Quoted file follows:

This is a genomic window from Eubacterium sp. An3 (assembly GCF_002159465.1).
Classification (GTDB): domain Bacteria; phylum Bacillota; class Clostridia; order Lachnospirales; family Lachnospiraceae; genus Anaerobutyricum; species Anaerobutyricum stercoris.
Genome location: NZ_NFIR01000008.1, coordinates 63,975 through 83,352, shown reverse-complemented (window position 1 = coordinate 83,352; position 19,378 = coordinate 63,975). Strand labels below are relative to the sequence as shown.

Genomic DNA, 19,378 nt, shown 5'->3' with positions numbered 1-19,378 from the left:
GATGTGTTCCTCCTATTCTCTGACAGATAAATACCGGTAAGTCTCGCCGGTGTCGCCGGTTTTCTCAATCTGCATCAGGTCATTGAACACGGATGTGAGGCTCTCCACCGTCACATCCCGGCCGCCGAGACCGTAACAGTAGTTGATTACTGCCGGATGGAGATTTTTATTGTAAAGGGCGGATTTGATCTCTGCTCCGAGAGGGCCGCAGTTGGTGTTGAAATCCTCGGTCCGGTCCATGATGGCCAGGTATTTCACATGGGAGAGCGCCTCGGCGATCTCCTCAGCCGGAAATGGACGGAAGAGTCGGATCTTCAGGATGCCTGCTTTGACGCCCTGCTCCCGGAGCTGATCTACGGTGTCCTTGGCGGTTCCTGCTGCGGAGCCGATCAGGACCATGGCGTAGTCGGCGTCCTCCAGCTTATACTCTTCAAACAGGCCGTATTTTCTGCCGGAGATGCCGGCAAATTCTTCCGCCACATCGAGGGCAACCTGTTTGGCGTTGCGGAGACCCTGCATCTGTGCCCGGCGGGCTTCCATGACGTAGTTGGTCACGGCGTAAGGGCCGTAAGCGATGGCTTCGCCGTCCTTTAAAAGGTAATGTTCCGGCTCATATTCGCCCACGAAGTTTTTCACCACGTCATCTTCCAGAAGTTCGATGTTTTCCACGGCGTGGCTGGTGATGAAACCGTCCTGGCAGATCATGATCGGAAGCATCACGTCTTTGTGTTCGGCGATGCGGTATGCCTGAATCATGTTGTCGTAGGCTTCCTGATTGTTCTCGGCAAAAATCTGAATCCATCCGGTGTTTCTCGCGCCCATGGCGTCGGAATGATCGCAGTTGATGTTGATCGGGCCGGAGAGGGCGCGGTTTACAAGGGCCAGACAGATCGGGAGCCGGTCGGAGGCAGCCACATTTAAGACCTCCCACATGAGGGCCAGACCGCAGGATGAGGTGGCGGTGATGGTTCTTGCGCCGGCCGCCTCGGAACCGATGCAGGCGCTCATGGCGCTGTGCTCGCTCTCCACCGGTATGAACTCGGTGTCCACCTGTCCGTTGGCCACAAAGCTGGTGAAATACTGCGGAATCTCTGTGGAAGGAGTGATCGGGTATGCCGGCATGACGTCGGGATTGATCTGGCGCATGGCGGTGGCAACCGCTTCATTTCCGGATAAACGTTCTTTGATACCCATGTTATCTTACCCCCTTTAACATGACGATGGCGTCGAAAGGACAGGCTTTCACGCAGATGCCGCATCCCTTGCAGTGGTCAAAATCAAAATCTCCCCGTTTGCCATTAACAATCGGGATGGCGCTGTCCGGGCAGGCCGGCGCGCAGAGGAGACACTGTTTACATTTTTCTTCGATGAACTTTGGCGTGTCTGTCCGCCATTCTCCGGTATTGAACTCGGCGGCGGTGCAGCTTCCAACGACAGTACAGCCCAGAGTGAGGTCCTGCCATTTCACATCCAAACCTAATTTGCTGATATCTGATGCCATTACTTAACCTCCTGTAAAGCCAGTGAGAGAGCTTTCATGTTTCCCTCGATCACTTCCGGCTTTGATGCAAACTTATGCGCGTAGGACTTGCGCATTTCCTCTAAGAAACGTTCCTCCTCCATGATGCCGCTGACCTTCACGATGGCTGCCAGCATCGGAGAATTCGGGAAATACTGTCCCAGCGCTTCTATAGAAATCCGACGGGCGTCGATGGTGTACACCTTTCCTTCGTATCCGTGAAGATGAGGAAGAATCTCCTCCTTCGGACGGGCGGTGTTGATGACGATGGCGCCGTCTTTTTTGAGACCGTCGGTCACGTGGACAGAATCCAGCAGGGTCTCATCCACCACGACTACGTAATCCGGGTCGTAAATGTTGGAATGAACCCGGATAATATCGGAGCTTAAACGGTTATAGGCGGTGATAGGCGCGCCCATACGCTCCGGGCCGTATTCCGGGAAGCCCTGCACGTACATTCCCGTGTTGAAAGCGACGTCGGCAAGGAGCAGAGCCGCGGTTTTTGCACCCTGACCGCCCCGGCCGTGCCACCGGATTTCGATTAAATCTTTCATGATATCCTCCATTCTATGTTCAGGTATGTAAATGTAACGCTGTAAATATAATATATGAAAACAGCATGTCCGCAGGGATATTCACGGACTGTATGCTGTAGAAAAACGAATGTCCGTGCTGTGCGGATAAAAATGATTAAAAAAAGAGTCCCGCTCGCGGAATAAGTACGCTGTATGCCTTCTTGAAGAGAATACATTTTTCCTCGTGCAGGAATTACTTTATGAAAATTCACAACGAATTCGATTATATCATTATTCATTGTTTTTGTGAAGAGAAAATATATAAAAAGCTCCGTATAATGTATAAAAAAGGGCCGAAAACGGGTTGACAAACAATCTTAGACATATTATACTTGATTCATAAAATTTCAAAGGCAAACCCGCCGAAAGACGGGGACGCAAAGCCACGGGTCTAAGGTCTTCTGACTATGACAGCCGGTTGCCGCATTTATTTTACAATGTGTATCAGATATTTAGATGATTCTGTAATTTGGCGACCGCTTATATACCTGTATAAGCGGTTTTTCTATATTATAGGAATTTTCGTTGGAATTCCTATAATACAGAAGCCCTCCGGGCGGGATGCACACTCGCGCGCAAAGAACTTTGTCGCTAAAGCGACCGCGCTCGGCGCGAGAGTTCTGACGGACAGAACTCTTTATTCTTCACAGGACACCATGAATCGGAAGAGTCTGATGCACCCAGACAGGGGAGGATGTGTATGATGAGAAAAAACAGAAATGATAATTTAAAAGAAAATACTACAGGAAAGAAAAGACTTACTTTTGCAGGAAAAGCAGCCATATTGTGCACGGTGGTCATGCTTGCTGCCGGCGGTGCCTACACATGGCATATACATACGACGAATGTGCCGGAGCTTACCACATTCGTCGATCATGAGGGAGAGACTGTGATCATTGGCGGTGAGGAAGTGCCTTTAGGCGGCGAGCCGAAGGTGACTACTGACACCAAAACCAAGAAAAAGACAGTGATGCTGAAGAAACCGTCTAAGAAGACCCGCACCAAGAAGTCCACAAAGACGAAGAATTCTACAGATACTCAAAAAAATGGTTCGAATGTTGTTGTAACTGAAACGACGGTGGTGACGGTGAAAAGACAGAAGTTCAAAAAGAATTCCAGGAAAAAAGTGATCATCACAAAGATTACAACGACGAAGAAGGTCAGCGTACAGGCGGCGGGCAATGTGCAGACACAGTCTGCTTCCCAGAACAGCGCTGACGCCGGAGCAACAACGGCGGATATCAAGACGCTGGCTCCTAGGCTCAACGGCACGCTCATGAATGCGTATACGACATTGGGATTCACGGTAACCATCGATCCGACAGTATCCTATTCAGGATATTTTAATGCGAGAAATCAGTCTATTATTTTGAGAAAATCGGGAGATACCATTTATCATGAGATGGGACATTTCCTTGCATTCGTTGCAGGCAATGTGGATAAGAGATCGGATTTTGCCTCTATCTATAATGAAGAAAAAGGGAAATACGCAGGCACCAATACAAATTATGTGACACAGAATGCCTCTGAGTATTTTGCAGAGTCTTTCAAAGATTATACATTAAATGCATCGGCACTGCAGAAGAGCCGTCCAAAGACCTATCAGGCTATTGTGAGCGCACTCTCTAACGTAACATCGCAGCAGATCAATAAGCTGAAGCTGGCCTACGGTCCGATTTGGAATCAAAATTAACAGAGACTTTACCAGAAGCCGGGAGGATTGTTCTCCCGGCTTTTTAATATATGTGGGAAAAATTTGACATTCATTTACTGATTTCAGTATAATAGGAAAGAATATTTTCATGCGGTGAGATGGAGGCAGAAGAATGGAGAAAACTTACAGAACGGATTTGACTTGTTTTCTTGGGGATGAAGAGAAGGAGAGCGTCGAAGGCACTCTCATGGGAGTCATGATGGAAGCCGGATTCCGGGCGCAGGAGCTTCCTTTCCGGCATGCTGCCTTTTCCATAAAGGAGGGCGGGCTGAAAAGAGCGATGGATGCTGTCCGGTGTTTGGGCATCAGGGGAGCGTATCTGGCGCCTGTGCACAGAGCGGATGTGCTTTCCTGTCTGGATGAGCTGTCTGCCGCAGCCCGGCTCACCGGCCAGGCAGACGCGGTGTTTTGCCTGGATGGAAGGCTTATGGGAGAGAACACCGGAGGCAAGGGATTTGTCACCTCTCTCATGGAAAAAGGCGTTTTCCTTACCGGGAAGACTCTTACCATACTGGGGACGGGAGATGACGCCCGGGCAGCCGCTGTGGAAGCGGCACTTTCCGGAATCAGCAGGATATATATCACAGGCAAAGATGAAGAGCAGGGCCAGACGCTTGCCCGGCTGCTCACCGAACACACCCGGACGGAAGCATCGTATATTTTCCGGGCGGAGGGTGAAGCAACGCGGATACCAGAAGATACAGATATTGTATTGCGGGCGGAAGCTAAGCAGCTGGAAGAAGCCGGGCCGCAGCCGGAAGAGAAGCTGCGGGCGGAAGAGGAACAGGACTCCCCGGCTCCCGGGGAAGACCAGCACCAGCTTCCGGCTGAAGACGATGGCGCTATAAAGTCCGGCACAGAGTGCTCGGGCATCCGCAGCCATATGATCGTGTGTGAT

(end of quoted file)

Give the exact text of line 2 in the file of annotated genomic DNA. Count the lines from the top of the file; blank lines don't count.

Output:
Classification (GTDB): domain Bacteria; phylum Bacillota; class Clostridia; order Lachnospirales; family Lachnospiraceae; genus Anaerobutyricum; species Anaerobutyricum stercoris.